Let me try to clear up some definitions as you think about this problem. We talk about failure; we've had one clear failure in this period: Lehman Brothers. The stockholders lost everything. And while it remains to be seen how much the creditors lost, they certainly were affected. That was a failure situation without bailout. I think it's fair to say it had some repercussions.

Then we had a number of institutions here and abroad: Bear Stearns, Countrywide, Wachovia, Washington Mutual, Merrill Lynch — I'd include Fannie and Freddie on this list — that also failed in that they could no longer stand alone. As they merged, creditors were saved (though stockholders were wounded). They were too big to fail in terms of current attitudes but were not necessarily bailed out. It depends on what you mean by "bailed out," since those institutions no longer exist or won't exist over time. They are examples where assistance was needed to smooth a merger or to smooth liquidation, but they weren't permitted to continue.

Next we have a whole list of other troubled institutions that received large official assistance going beyond usual liquidity support by the Federal Reserve and/or the Treasury. They're still independent and operational; while some may be limping, they're still there. In most cases management is still in place, and some are doing quite magnificently in terms of compensation. That, it seems to me, fills every definition of a true bailout.

What about systemic interdependence? It's a fuzzy concept. Part of it means that the failure of some institutions, because they are so interconnected in obligations — in particular, to creditors and in terms of liabilities or assets — that their failure will cascade through the system and give rise to a wide-scale breakdown of the financial system. That was thought to be the case of AIG and, earlier, Bear Stearns.

But beyond the kind of mechanical spreading of break-downs and failures there may be an even more important psychological point: if the creditors or the stockholders hurt in a failing institution, you may have incipient panic among other institutions that otherwise would be able to stand on their own. The psychological panic — a classic run on banks — gives rise to a problem for the whole system. This seems to me one of the most difficult areas to deal with. We can talk about being tough on institutions or letting them fail, but as was the case in the fall of 2008, the officials were obviously concerned about the psychological effects of inducing runs on, or a sense of panic in, other institutions.

After that background, let me give a little picture of how I would like to see this situation approached. There are a lot of areas in which there is substantial consensus, at least in concept (some of that broad agreement will break down in practice) as to how to protect the financial institutions, the system, and individual institutions within the system from the kind of systemic breakdown to which I refer. It begins, I think, with risk management in the major institutions themselves. Obviously they did not do as well as they should have. Whether their incentives were correct or not is a large question. And I think there will be pressure — there should be pressure — on those institutions to improve risk management.

In the regulatory area, capital standards get a lot of attention. I think that's appropriate. I believe there's a limit on how far capital can be increased while keeping institutions economically viable, but there's certainly room for a more effective approach in this area. There have to be some limits on leverage in important institutions. We have had accounting problems. We've had the problem of off–balance sheet assets and liabilities — with more liabilities than assets, I'm afraid. Those kinds of issues ought to be taken care of by a more effective regulatory system. And while they may not require legislation in and of themselves, there are important questions of who does the regulation that obviously are the provenance of legislation and congressional policy.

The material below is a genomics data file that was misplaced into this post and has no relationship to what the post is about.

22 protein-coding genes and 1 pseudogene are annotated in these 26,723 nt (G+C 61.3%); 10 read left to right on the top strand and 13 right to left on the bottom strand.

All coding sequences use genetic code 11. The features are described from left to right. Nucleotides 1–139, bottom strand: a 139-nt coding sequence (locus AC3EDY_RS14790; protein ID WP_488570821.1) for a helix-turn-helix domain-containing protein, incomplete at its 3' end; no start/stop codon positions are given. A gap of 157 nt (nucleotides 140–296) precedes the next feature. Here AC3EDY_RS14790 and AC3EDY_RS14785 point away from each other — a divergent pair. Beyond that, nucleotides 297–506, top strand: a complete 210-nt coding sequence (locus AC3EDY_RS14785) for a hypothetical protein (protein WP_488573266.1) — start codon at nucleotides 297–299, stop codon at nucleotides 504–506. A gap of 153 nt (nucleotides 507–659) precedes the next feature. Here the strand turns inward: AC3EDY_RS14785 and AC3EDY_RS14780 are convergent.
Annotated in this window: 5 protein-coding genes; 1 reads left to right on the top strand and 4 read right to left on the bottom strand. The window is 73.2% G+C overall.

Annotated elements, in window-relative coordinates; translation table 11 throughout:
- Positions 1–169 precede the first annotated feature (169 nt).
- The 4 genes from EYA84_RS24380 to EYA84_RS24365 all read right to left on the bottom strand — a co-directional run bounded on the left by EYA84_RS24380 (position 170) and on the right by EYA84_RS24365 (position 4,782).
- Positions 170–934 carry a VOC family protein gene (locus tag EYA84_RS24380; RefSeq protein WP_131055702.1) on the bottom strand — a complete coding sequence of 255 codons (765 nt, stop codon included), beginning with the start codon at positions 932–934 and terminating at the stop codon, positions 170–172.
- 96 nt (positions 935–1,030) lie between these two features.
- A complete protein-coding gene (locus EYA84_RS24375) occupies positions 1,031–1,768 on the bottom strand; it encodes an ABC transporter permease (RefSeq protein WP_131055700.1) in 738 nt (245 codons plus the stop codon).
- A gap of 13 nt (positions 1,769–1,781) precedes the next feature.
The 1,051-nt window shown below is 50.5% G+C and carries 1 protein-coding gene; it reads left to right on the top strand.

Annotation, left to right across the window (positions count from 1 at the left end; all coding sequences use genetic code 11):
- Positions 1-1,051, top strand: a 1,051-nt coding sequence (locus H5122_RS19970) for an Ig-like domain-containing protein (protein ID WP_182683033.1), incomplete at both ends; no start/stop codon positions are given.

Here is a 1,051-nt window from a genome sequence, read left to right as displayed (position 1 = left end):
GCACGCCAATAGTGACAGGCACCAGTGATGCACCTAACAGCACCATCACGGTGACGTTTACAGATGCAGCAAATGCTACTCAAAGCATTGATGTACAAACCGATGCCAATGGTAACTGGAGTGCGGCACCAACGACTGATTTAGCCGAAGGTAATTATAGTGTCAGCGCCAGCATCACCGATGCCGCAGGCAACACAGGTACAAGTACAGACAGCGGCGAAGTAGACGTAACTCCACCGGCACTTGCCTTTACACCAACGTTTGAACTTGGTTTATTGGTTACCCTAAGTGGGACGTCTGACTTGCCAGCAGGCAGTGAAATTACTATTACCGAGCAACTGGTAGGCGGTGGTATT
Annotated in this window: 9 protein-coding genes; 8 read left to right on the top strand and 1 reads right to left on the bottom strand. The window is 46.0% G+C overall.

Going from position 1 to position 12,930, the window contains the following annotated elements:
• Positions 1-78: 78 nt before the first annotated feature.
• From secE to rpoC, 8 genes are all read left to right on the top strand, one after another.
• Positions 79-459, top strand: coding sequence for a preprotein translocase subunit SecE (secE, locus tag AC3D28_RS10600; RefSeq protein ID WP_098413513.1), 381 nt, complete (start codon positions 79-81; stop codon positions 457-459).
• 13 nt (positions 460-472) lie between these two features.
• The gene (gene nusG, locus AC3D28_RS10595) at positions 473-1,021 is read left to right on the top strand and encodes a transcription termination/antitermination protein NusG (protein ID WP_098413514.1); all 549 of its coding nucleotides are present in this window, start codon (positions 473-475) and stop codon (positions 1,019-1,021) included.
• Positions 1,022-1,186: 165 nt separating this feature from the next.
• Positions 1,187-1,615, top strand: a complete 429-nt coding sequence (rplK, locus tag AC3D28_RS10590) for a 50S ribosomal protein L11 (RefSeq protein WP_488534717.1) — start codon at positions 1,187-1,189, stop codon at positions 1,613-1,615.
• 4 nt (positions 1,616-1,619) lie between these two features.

We have the whole difficult area of compensation practices to deal with. I must confess that I admired a Wall Street Journal article in which Henry Mintzberg, a professor at McGill business school up in Canada (maybe the location says something), was arguing that the whole idea of stock compensation and stock options is mistaken. He argues that people ought to be paid in cash salaries, depending on a judgment as to their effectiveness over time. It's a short summary of a very persuasive article, and though I don't know how many people will be persuaded, compensation practices are important.

Finally, clearance and settlement practices in the derivatives area are of some consequence. The matter has caught everybody's attention after the AIG fiasco with credit default swaps, and the administration and others have been working hard to get settlement practices that can better assure outstanding derivatives can be taken care of in a way that will not unsettle the whole system and lead to systemic problems.


(Continues...)

Excerpted from Ending Government Bailouts as We Know Them by Nicholas F. Brady, Darrell Duffie, Joseph Grundfest, Richard Herring, Thomas M. Hoenig, Thomas Jackson, William F. Kroener III, Charles S. Morris, Kenneth E. Scott, George P. Shultz, Kenneth Spong, Johannes Stroebel, Kimberly Anne Summe, John B. Taylor, Paul Volcker. Copyright © 2009 Board of Trustees of the Leland Stanford Junior University. Excerpted by permission of Hoover Institution Press.
All rights reserved. No part of this excerpt may be reproduced or reprinted without permission in writing from the publisher.
Excerpts are provided by Dial-A-Book Inc. solely for the personal use of visitors to this web site.

Meet the Author

Kenneth E. Scott is a senior research fellow and the Ralph M. Parsons Professor of Law and Business Emeritus at Stanford University Law School. He is an expert in public regulation of banking institutions, corporation law, and securities law. George P. Shultz is the Thomas W. and Susan B. Ford Distinguished Fellow at the Hoover Institution, and has had a distinguished career in government, in academia, and in business. John B. Taylor is the Bowen H. and Janice Arthur McCoy Senior Fellow at the Hoover Institution and the Mary and Robert Raymond Professor of Economics at Stanford University. He has served as the director of the Stanford Institute for Economic Policy Research and was founding director of Stanford's Introductory Economics Center.